• Unfortunately, I still hold cash
  • Why inflation is the end-game
  • I don’t worry about deflation

I remain super bullish on gold – I just bought some more
last week. Yesterday
I talked about how to buy gold and silver, and how to make sure you don’t get
ripped off.

I also remain totally engrossed with the price movement of
several major commodities, the most important being oil.
I’ve talked recently
about the all-encompassing importance of oil with
regard to every single investment and asset class. If you don’t know how oil
supply and price affects every single one of your investments, then you might
not be in a good position.

Unfortunately, I
also have a good amount of cash on hand. I say ‘unfortunately’ because like
many investors, I feel like I’ve fallen into the trap of being fearfully
inactive. I have little faith in the broad stock market, but I do like some
companies in the commodity sector. I’ve talked at length about owning
Exxon (NYSE: XOM), Archer Daniels Midland (NYSE: ADM), and a
handful of others. I like companies like Exxon and ADM because they will
survive a currency crisis. They have pricing power, they have international
reach, and they have products that everyone needs.

In the meantime I want to have cash on hand for
opportunities in the stock market, but I’ve been gradually exchanging more
and more of that cash for gold and silver.

Owning dollars at this point is putting myself and my wife
in the direct path of an unstoppable government spending machine that would
sooner make the paper worthless than do otherwise. I’m not so much worried
about daily dollar fluctuations or Treasury movements; I’m more interested in
the end-game for the currency.

The end-game, as we
know it, that’s been talked about at length by Ben Bernanke, Tim Geithner and
now President Obama, is that they have no plans to slow the printing press,
and that they want to avoid deflation at any cost. That’s not a good
partnership. I can end this partnership, or at least lessen it, by exchanging
dollars for precious metals.

If you see the end-game any differently, I’d like to hear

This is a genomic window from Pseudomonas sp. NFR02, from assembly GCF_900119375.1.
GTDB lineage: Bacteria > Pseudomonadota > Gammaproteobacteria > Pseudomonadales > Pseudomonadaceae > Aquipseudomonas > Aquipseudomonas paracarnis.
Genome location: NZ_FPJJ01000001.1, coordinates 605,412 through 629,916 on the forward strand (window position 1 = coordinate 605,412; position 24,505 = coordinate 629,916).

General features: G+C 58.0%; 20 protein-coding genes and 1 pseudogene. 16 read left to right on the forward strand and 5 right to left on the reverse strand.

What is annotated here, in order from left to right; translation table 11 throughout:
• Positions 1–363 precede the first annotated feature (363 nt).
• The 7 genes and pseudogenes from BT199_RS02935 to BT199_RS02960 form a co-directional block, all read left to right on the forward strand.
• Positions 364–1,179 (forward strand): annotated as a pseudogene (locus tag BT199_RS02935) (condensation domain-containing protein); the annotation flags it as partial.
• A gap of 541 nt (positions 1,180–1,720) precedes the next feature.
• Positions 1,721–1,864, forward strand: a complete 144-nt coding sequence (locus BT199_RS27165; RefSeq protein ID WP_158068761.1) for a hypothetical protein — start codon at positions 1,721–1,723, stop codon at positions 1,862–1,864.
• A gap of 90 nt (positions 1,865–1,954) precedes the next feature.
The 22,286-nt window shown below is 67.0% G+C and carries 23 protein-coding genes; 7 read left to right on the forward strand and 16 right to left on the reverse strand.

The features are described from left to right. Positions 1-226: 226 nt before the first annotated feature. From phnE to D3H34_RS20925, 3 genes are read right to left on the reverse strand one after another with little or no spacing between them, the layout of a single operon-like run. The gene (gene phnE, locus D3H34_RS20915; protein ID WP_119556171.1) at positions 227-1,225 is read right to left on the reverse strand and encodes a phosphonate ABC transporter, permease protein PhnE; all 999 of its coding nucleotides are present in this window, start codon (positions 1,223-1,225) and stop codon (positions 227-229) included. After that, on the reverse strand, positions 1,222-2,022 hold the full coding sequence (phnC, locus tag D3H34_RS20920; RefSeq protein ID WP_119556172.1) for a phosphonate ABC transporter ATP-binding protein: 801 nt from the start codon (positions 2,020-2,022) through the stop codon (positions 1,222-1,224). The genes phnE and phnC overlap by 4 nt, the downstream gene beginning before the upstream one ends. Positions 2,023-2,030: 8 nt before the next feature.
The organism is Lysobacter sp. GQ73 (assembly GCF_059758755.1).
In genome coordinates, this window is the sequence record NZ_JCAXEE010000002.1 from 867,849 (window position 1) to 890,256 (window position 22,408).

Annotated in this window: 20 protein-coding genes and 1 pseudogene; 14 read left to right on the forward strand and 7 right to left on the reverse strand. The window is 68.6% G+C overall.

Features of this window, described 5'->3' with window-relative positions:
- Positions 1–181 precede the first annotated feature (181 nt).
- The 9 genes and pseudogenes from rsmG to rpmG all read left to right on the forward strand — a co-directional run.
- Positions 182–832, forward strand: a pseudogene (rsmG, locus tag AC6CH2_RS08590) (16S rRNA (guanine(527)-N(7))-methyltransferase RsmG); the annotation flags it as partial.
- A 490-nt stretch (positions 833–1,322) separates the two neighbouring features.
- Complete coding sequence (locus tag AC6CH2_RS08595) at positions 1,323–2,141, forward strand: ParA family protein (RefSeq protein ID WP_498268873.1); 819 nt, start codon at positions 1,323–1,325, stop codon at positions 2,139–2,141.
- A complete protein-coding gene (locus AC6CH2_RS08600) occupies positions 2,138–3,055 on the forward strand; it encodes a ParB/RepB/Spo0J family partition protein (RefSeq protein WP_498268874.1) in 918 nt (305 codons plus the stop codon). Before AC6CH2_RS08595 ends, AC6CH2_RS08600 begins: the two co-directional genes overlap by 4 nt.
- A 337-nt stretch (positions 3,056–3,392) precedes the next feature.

your reasoning. Write to me at
[email protected] com
to tell me why Bernanke et al will
abandon their Keynesian policies and why you think they’ll let deflation
reign.

I actually don’t
really think that deflation is an end-game concern, but I could be wrong.
Either way, I legitimately believe in the strong possibility of a currency
crisis. That crisis could be a deflationary, hyperinflationary, or just plain
old inflationary – but the common denominator in a currency crisis is that
people buy gold and silver.

In the event of a currency crisis, you’d want to be holding
very little cash, and have most of your net worth in gold, silver, fossil
fuels, and agriculture. If the currency crisis got serious, it wouldn’t do
you much good to have a significant portion of your net worth in stocks.
Paper money, including paper assets like a stock certificate, or a brokerage
account on a computer screen won’t do you much good when they’re denominated
in dollars.

I fully acknowledge the possibility that I could be
completely wrong. Maybe everything turns out for the best. If that’s the
case, I will get burned on my gold and silver purchases, and I’ll probably
take a 50%-75% loss on those positions.

But if I’m right, then everyone currently holding
Treasuries, stocks, bonds, and currency will take a near 100% loss. So the
choice is clear for me: I’d rather lose half my net worth than all of it, so
I’m buying a small amount of specific commodity companies and I’m bolstering
it with physical precious metal.

That’s what I’m doing with my money – if you’re doing
something substantially different, please drop me a line at
[email protected] com
to tell me why.

Good investing,

Kevin McElroy

Editor

Resource Prospector

disclosure: Long gold, silver, and I own Exxon in a mutual
fund

Published by Wyatt Investment Research at